Scientists may be able force cancer into dormant state

“This medical breakthrough is exciting. New technology development in other fields, nanochemistry, is used in a lab experiment to cause a cancer to stay dormant. This is the full discussion from UPI. I also included a Tel Aviv University Faculty Information paragraph describing what this scientist is doing.” Bill Chesnut, MD

Scientists may be able force cancer into dormant state                   Prof. Ronit Satchi-Fainaro    ______________UPI Report 2.24.16.

Based on the knowledge that healthy people can live full lives with dormant cancer cells in their bodies never causing a health problem, scientists in Israel found a method to turn the cells off by using a drug that blocks their ability to grow. The proof-of-concept drug prevents osteosarcoma, or bone cancer, cells from communicating with healthy cells around them, stopping growth in lab experiments, ‘Tel Aviv’ University researchers report. The researchers found three microRNAs at low levels in aggressive tumors but at much higher levels in dormant tumors. In a dish, the researchers introduced selected microRNAs to cancer cells, finding they had less of ability to communicate with normal cells. We saw that the osteosarcoma cells treated with the selected microRNAs were unable to recruit blood vessels to feed their growth, Dr. Ronit Satchi-Fainaro, head of the cancer angiogenesis and nanomedicine laboratory at ‘Tel Aviv’ University, said in a press release. In order to keep these microRNAs stable in the blood, we needed to encapsulate them in a nanoparticle that circulates in healthy blood vessels, but that disembark and deliver the drug therapy at the leaky blood vessels that exist at tumor sites. We designed a nanomedicine that would have a special activation method at the tumor site in the target cell. For the study, published in ACS Nano, the researchers tested the nanoparticle wrapper method of delivering the microRNAs to the tumor site in mice. Mice treated with the drug survived for six months with the cancer, which Satchi-Fainaro said is the equivalent of 25 years of human life. In addition to planning for clinical trials using the nanomedicine developed at her lab, Satchi-Fainaro said research for similar ways to send other cancers into a dormant phase is underway. We wanted to understand what causes the cancer cells to ‘switch on’ in these cases, Satchi-Fainaro said. As long as cancer cells remain asymptomatic and dormant, cancer is a manageable disease. Many people live with thyroid lesions without their knowledge, for example. Ours is a very optimistic approach, and we believe it could apply to other cancers as well. .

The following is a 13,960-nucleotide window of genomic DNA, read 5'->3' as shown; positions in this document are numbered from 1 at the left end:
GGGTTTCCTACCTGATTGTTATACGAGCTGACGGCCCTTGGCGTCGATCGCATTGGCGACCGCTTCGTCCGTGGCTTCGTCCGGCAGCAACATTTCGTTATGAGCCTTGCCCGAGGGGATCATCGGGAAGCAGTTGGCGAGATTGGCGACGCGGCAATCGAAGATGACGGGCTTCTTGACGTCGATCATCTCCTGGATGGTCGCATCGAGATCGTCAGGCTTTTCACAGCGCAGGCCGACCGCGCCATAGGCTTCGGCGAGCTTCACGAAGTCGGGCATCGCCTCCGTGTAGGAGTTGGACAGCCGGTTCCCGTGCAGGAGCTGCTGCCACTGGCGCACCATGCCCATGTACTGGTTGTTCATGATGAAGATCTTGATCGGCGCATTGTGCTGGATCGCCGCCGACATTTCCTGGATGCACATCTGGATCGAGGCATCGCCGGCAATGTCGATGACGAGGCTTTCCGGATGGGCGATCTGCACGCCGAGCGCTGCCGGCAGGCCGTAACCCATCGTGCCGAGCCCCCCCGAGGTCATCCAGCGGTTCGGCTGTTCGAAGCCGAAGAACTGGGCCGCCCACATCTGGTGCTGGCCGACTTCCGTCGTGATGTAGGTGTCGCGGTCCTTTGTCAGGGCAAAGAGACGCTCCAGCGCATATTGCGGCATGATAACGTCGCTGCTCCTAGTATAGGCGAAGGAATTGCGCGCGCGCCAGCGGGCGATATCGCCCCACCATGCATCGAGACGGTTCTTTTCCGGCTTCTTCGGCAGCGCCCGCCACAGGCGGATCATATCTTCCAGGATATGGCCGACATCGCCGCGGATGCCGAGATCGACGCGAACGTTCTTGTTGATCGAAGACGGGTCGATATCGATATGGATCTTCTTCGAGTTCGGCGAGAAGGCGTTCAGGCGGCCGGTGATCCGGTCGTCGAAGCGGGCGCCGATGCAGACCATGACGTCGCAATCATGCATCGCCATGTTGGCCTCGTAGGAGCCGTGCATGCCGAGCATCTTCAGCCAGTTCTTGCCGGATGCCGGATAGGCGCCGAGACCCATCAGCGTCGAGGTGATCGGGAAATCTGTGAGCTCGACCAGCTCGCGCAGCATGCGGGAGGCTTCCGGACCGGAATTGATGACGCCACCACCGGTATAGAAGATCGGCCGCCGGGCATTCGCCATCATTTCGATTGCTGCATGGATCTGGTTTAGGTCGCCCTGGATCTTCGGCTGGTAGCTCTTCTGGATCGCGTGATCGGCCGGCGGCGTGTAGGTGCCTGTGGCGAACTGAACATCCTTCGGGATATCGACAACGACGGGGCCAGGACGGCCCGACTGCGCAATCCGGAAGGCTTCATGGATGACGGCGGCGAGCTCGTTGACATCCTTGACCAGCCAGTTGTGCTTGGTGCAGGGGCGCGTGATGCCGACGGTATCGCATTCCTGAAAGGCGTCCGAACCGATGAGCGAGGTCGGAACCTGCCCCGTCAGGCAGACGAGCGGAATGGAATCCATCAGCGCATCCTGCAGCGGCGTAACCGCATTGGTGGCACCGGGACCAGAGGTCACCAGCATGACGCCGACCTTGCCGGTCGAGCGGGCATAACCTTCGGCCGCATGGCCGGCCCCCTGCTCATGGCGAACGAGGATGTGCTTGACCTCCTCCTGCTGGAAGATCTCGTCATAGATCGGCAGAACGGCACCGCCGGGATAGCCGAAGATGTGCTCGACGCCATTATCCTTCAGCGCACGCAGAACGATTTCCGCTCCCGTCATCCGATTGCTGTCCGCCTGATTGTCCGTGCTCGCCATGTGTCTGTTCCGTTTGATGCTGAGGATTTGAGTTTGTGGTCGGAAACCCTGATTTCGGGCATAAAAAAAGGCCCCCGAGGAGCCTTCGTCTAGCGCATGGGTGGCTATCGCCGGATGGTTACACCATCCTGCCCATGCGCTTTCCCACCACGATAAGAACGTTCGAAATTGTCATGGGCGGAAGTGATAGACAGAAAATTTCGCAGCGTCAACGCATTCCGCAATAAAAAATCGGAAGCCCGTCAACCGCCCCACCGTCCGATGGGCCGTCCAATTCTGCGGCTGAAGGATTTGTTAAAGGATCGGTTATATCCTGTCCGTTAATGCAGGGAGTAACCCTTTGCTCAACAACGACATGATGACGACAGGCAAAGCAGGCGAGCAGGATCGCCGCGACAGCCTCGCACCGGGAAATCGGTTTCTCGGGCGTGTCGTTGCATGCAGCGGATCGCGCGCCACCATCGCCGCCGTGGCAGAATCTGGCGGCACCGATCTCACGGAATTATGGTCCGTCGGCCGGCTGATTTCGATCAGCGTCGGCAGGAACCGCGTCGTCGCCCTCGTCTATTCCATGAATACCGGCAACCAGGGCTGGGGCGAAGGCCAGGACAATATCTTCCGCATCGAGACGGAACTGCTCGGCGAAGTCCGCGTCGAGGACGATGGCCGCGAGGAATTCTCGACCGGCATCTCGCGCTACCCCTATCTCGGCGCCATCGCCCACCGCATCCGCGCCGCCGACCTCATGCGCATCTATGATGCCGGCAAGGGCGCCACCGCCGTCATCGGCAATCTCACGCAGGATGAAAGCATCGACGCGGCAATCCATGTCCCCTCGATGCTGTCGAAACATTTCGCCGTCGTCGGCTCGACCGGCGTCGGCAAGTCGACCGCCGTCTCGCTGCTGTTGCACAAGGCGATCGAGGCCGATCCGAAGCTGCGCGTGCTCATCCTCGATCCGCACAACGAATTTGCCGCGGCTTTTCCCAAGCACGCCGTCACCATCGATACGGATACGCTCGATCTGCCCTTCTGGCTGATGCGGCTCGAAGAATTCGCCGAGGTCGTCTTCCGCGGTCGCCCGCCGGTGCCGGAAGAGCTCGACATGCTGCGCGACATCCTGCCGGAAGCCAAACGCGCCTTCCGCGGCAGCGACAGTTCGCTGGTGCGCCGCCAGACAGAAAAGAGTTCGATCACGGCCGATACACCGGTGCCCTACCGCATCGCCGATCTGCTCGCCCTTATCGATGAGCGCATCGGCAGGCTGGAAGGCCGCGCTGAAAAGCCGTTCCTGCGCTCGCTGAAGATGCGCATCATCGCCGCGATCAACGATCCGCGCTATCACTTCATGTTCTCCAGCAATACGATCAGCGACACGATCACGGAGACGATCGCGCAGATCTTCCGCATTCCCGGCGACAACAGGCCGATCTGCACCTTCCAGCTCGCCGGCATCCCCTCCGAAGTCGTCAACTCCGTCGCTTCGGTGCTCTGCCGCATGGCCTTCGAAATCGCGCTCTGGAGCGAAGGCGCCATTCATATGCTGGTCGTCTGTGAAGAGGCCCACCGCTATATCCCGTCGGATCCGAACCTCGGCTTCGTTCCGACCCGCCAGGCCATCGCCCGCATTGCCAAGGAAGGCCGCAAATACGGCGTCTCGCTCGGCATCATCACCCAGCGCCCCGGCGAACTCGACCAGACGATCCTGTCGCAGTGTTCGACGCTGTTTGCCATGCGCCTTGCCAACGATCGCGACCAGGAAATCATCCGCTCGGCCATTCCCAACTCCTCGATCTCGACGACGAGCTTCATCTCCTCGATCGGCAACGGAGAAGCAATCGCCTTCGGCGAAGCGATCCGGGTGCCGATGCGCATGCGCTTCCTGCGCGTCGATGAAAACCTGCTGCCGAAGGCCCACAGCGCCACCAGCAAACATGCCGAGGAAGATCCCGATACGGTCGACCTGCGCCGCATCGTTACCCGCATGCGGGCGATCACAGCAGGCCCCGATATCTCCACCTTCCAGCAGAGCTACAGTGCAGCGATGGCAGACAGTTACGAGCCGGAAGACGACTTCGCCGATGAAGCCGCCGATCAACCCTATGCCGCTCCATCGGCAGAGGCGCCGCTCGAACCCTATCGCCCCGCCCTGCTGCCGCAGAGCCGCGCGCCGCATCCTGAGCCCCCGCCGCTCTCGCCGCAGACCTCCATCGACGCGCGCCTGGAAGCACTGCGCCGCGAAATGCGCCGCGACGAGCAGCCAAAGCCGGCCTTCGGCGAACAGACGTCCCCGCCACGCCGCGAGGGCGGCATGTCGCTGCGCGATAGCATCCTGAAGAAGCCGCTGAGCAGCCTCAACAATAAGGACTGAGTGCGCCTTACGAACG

Angiogenic Switch Using Rationally-Designed Theranostic Nanomedicines

Our research interests include investigations related to tumor biology, tumor dormancy, mechanism of action of angiogenesis inhibitors, self-assembly of polymeric architectures and novel approaches to target cancer. Throughout, we have maintained an interest in understanding the biological rationale for the design of polymer therapeutics suitable for transfer into clinical testing. Our primary interests are the molecular basis of tumor angiogenesis and the rational design of polymer therapeutics. Our research includes identification and characterization of genes and microRNAs associated with the switch from a dormant avascular tumor phenotype to a fast-growing angiogenic tumor in human cancers and their corresponding mouse models. We focus on the design and characterization of novel drug delivery platforms, including dendrimers and hyperbranched polymer–based nanoparticles, and the design of highly-selective targeting molecules integrating biology, chemistry, protein engineering, computational approaches, material sciences and nanotechnology to selectively guide drugs into pathological sites. Our vision is that novel approaches to target anticancer, anti-angiogenic drugs, miRNA and siRNAs to endothelial and tumor cells to potentially treat angiogenesis-dependent diseases could transform cancer into a chronically-manageable disease.